All went well, Carl tossed a rug on the floor and drifted off to sleep around 3am. The bubba wouldn’t settle for me or feed so I was awake the whole time and by the time the sun came up we had decided to call the Pediatrician back. Little Crew was refusing to latch and kept spitting up clear fluid. The baby hadn’t fed for over 7 hours and the Pediatrician said that he has lots of fluid in his lungs and is more interested in trying to get it up than feed. An ambulance was called and he was taken away to the Princess Margaret NICU. I was discharged with the baby but needed to wait from my RH- shot before I could leave. Carl went with Crew to the Hospital and got him all booked in. $600 deposit or he wasn’t allowed to see him, the Bahamians do love their money up front.
So I’m writing this alone on our boat. My mum has taken the girls off so I can get some rest. Carl is off buying some formula (just in case I have milk issues) and a cell phone so the hospital can call us. All alone with no baby. I’m have some heavy bleeding and am pretty much stuck on the couch with towels around me. Visiting hours are from 10am to 8pm and you cant see him for 3 hours during the day when the nurses change shift and Carl said he has to sit in the hall and they won’t let him in to touch him. I’m better off on the boat recovering and working on my milk. We’ll head over there tomorrow morning to see him. He’ll have to be there for 24 to 48 hours. It’s crazy how empty we feel without the baby being home. Did we have a baby or was it all just a dream.? We’re both in a haze and I’m the luckiest girl in the world to have such a great husband for support. Carl is the best birth partner ever. He was there every step of the way with wash cloths, massages and pressure points. Its really hard on dads to see their wives in pain, I think it’s the only times in his life that Carl has felt truly helpless and I commend him on his strength.
Crew is the final addition to our family but would I recommend to other mums to get induced? No. Maybe if he came when he was ready he wouldn’t have fluid in his lungs and my labour wouldn’t have been so long. Maybe my milk would have come in better to give him the boost he needed. Mother nature is the best medicine. Believe in her and your body and you’ll give your child the best start in life.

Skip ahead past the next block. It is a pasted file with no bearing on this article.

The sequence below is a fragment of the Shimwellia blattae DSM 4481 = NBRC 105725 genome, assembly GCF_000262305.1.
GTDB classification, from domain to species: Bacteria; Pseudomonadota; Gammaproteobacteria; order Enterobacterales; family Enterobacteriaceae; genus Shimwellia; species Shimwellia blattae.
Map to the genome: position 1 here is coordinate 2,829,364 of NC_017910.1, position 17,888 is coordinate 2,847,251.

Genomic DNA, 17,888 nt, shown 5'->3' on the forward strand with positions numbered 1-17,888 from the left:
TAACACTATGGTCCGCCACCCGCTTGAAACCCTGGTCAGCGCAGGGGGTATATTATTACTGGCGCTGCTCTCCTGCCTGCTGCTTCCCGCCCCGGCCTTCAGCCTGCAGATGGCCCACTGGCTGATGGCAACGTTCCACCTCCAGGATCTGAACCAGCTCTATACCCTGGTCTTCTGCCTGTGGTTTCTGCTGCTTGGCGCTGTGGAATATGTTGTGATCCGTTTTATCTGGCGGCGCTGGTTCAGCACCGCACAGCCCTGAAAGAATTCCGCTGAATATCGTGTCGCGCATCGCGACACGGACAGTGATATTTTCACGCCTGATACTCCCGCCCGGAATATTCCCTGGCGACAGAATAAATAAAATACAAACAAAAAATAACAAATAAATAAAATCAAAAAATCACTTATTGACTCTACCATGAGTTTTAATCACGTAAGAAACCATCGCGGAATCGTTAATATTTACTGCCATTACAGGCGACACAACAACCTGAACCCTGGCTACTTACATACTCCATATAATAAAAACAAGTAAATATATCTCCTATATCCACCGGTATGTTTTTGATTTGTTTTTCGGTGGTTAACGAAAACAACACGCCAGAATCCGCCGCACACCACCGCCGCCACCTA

I guess my oven isn’t baking so well and need to get induced tomorrow – yuck. We are 38 weeks pregnant. Not what I planned at all. I’ve never been induced so I’m a little scared about the whole scenario. The bad thing about writing a birth plan is that they never go as planned. Ahh well, I’m going to have myself some wine in the cockpit and begin to freak out. Crazy to think that we’ll be bringing a baby back home to the boat the day after tomorrow, or tomorrow if I can wing it. The bub is having some movement issues and has become quite worrying to us and the doctor. Seeing that it’s almost full term we’ve decided that he/she is better off on the outside than inside. It’s crazy that in this day and age that doctors and all their technology still can’t quite determine with 100% accuracy the health of a baby inside the womb. Is it stressed or just a mega chilled out bub? We’re hoping for the Bob Marley bubba.
Nana arrived yesterday so she’s just in time. I think she’s going to spend the day with our great neighbor Pierre and Bambi catching the local buses around the island.
Have I packed my bag? No. Do we have names picked out? No. Do we have baby clothes? As of yesterday, YES! Are we prepared for a third child? GOOD HEVANS NO! Like with the rest of our lives we’ll wing it with a smile, and maybe a beer.